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Standard 2 Aspect C

Standard 2c: Program completers engage in professional practice in educational settings and show that they have the skills and abilities to do so in a variety of additional settings and community/cultural contexts. For example, candidates must have broad and general knowledge of the impact of culture and language on learning, yet they cannot, within the context of any given program, experience working with the entire diversity of student identities, or in all types of school environments. 

Candidate preparation includes first-hand professional experience accompanied by reflection that prepares candidates to engage effectively in different contexts they may encounter throughout their careers.


Data Sources & Analysis

The following three data sources represent three different teaching experiences/contexts for our program completers. For Data Source #1, the SVP occurs during students’ initial student teaching placement. Data Source #2, the EHD 155B evaluations, occur during the students’ final student teaching at a different school site. Data Source #3 is collected when the CATIP Induction Assessment is completed by our candidates after they finish our program, are hired by a school, and begin their 2 year induction program. These data sources provide evidence of how well our program prepares students to create productive learning environments throughout different phases of our program and also after students complete our program.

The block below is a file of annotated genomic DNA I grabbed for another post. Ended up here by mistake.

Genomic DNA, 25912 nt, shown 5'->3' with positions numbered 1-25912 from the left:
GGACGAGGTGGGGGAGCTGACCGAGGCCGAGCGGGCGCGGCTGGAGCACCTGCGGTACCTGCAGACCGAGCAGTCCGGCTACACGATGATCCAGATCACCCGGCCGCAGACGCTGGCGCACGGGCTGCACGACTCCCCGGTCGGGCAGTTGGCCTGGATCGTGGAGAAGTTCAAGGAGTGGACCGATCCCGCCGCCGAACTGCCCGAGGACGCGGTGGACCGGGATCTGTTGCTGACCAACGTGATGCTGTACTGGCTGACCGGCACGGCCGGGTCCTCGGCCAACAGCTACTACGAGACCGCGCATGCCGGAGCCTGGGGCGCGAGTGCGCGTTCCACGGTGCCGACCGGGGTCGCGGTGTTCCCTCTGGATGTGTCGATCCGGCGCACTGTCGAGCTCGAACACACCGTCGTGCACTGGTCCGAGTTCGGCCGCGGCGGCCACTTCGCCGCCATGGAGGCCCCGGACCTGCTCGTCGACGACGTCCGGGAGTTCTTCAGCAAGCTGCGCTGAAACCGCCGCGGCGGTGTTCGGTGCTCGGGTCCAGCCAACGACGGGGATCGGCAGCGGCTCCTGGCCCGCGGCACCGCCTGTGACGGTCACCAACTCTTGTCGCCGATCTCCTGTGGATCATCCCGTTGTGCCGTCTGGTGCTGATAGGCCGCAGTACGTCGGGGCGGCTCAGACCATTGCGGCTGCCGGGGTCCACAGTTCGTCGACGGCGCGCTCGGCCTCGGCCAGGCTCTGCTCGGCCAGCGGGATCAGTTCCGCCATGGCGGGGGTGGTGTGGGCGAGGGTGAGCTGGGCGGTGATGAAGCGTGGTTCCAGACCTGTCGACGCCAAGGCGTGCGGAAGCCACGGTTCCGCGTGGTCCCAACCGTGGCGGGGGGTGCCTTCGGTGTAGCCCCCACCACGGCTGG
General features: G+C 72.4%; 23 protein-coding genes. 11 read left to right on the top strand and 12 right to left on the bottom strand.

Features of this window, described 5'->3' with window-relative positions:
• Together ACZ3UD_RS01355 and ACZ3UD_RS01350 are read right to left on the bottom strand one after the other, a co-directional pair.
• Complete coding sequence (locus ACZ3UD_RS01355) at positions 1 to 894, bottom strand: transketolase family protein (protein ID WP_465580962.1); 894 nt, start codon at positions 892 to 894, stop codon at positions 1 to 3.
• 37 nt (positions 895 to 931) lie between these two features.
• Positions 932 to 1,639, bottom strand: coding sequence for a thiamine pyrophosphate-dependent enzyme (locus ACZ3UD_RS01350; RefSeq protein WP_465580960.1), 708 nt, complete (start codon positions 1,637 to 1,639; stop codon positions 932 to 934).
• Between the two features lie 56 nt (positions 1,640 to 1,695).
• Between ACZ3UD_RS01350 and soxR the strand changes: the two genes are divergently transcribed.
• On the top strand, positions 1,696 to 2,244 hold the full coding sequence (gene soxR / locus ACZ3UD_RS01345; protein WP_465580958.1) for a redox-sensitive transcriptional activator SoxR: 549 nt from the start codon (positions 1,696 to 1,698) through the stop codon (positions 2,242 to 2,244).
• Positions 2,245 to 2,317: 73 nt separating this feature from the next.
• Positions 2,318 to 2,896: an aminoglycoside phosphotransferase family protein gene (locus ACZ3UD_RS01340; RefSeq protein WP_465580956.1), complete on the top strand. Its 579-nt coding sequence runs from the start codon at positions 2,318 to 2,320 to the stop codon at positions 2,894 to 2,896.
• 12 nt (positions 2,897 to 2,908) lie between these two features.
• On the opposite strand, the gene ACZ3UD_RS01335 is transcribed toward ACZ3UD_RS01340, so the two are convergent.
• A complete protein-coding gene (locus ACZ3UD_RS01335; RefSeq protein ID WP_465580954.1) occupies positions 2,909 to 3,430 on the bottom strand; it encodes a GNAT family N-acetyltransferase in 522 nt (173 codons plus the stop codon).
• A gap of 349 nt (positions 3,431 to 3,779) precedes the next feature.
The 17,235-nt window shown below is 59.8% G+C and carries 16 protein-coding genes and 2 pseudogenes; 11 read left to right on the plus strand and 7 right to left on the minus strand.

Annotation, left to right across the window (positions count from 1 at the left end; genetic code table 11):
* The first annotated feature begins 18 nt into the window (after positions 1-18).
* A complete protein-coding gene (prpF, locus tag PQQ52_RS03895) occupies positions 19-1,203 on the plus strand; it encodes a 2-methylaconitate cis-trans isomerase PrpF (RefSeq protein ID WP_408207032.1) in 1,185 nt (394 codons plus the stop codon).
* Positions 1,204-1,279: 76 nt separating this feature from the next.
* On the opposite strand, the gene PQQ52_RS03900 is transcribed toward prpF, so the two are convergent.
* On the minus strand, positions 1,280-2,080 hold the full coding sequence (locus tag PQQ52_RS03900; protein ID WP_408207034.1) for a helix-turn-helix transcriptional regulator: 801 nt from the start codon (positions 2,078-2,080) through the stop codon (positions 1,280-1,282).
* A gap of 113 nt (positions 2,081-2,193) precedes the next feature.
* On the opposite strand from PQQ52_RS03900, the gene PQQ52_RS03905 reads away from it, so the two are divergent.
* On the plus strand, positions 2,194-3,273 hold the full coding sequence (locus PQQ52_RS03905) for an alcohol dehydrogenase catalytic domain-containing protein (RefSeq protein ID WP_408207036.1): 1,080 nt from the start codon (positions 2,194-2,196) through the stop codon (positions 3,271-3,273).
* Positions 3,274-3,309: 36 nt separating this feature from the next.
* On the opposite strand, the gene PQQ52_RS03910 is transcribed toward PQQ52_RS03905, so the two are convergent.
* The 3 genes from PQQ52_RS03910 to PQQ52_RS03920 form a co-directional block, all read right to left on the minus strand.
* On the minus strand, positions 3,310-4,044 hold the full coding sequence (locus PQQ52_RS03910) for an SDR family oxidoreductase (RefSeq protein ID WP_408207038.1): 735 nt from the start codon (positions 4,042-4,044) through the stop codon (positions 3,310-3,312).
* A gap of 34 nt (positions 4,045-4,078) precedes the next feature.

Data Source 1

Fresno Assessment of Student teachers (FAST) Site Visitation Project (SVP) Reflection

Description of Data Source:
The Site Visitation Project portion of the FAST requires candidates to plan and deliver a lesson that is consistent with the current methods recommended for teaching the subject and designed to encourage the acquisition and use of academic language in the subject area. The lesson is to be designed to be relevant to the students prior experiences, interests, and backgrounds. Activities/strategies are to be designed to encourage active participation and communication by all students with opportunities for inquiry and reflection. Candidates are to determine the learning needs, backgrounds, and interests of their students and select one focus student. They are required to video the delivery of the lesson. They are to effectively implement and monitor their instruction consistent with subject specific pedagogy to teach the identified academic content standards. The assessment is scored using specific, task-focused rubrics. All coaches in the Ag Specialist program are calibrated to score the assessment.